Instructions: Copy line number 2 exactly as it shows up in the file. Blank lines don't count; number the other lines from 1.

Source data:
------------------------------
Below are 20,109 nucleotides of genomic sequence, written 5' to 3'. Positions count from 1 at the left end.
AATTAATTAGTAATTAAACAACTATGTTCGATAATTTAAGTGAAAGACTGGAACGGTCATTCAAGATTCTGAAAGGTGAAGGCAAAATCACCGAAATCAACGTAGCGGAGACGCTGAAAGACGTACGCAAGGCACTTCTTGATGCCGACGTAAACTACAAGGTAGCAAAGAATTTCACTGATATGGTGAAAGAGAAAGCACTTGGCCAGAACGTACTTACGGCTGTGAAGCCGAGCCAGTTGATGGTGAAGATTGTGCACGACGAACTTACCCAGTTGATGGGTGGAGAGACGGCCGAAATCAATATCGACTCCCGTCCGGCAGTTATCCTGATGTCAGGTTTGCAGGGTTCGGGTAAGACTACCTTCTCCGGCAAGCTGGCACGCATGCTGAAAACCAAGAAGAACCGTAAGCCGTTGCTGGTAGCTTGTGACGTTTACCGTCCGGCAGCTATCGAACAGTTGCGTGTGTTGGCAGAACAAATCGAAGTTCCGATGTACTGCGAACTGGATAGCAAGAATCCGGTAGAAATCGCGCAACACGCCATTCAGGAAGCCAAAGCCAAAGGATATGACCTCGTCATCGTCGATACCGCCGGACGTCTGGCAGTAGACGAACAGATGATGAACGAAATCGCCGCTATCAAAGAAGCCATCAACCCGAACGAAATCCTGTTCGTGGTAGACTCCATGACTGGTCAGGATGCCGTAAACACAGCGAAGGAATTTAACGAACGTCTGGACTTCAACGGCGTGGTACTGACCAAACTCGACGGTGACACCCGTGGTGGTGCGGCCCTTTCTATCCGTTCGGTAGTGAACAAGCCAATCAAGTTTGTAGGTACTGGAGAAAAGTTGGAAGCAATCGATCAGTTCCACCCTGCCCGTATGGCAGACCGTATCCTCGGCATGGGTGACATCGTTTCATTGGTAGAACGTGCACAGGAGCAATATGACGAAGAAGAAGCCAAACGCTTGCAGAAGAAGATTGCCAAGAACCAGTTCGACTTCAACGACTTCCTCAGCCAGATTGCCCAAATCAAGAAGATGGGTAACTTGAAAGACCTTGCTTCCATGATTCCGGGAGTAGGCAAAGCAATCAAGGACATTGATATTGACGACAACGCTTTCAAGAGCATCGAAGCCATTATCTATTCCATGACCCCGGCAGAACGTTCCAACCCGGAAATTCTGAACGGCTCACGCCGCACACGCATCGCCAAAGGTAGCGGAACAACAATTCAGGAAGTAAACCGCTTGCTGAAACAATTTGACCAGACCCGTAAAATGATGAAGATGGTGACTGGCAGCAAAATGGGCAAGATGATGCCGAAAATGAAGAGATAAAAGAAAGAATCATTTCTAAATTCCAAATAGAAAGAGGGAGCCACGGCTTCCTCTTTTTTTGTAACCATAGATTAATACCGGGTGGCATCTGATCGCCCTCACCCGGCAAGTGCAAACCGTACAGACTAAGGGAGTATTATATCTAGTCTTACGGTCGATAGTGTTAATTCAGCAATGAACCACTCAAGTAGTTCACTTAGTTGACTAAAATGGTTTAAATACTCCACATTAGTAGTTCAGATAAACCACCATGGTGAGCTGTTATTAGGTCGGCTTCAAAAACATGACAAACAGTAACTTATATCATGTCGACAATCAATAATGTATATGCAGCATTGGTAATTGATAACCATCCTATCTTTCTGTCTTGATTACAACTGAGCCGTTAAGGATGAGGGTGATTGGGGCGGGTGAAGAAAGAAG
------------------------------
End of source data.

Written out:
AATTAATTAGTAATTAAACAACTATGTTCGATAATTTAAGTGAAAGACTGGAACGGTCATTCAAGATTCTGAAAGGTGAAGGCAAAATCACCGAAATCAACGTAGCGGAGACGCTGAAAGACGTACGCAAGGCACTTCTTGATGCCGACGTAAACTACAAGGTAGCAAAGAATTTCACTGATATGGTGAAAGAGAAAGCACTTGGCCAGAACGTACTTACGGCTGTGAAGCCGAGCCAGTTGATGGTGAAGATTGTGCACGACGAACTTACCCAGTTGATGGGTGGAGAGACGGCCGAAATCAATATCGACTCCCGTCCGGCAGTTATCCTGATGTCAGGTTTGCAGGGTTCGGGTAAGACTACCTTCTCCGGCAAGCTGGCACGCATGCTGAAAACCAAGAAGAACCGTAAGCCGTTGCTGGTAGCTTGTGACGTTTACCGTCCGGCAGCTATCGAACAGTTGCGTGTGTTGGCAGAACAAATCGAAGTTCCGATGTACTGCGAACTGGATAGCAAGAATCCGGTAGAAATCGCGCAACACGCCATTCAGGAAGCCAAAGCCAAAGGATATGACCTCGTCATCGTCGATACCGCCGGACGTCTGGCAGTAGACGAACAGATGATGAACGAAATCGCCGCTATCAAAGAAGCCATCAACCCGAACGAAATCCTGTTCGTGGTAGACTCCATGACTGGTCAGGATGCCGTAAACACAGCGAAGGAATTTAACGAACGTCTGGACTTCAACGGCGTGGTACTGACCAAACTCGACGGTGACACCCGTGGTGGTGCGGCCCTTTCTATCCGTTCGGTAGTGAACAAGCCAATCAAGTTTGTAGGTACTGGAGAAAAGTTGGAAGCAATCGATCAGTTCCACCCTGCCCGTATGGCAGACCGTATCCTCGGCATGGGTGACATCGTTTCATTGGTAGAACGTGCACAGGAGCAATATGACGAAGAAGAAGCCAAACGCTTGCAGAAGAAGATTGCCAAGAACCAGTTCGACTTCAACGACTTCCTCAGCCAGATTGCCCAAATCAAGAAGATGGGTAACTTGAAAGACCTTGCTTCCATGATTCCGGGAGTAGGCAAAGCAATCAAGGACATTGATATTGACGACAACGCTTTCAAGAGCATCGAAGCCATTATCTATTCCATGACCCCGGCAGAACGTTCCAACCCGGAAATTCTGAACGGCTCACGCCGCACACGCATCGCCAAAGGTAGCGGAACAACAATTCAGGAAGTAAACCGCTTGCTGAAACAATTTGACCAGACCCGTAAAATGATGAAGATGGTGACTGGCAGCAAAATGGGCAAGATGATGCCGAAAATGAAGAGATAAAAGAAAGAATCATTTCTAAATTCCAAATAGAAAGAGGGAGCCACGGCTTCCTCTTTTTTTGTAACCATAGATTAATACCGGGTGGCATCTGATCGCCCTCACCCGGCAAGTGCAAACCGTACAGACTAAGGGAGTATTATATCTAGTCTTACGGTCGATAGTGTTAATTCAGCAATGAACCACTCAAGTAGTTCACTTAGTTGACTAAAATGGTTTAAATACTCCACATTAGTAGTTCAGATAAACCACCATGGTGAGCTGTTATTAGGTCGGCTTCAAAAACATGACAAACAGTAACTTATATCATGTCGACAATCAATAATGTATATGCAGCATTGGTAATTGATAACCATCCTATCTTTCTGTCTTGATTACAACTGAGCCGTTAAGGATGAGGGTGATTGGGGCGGGTGAAGAAAGAAG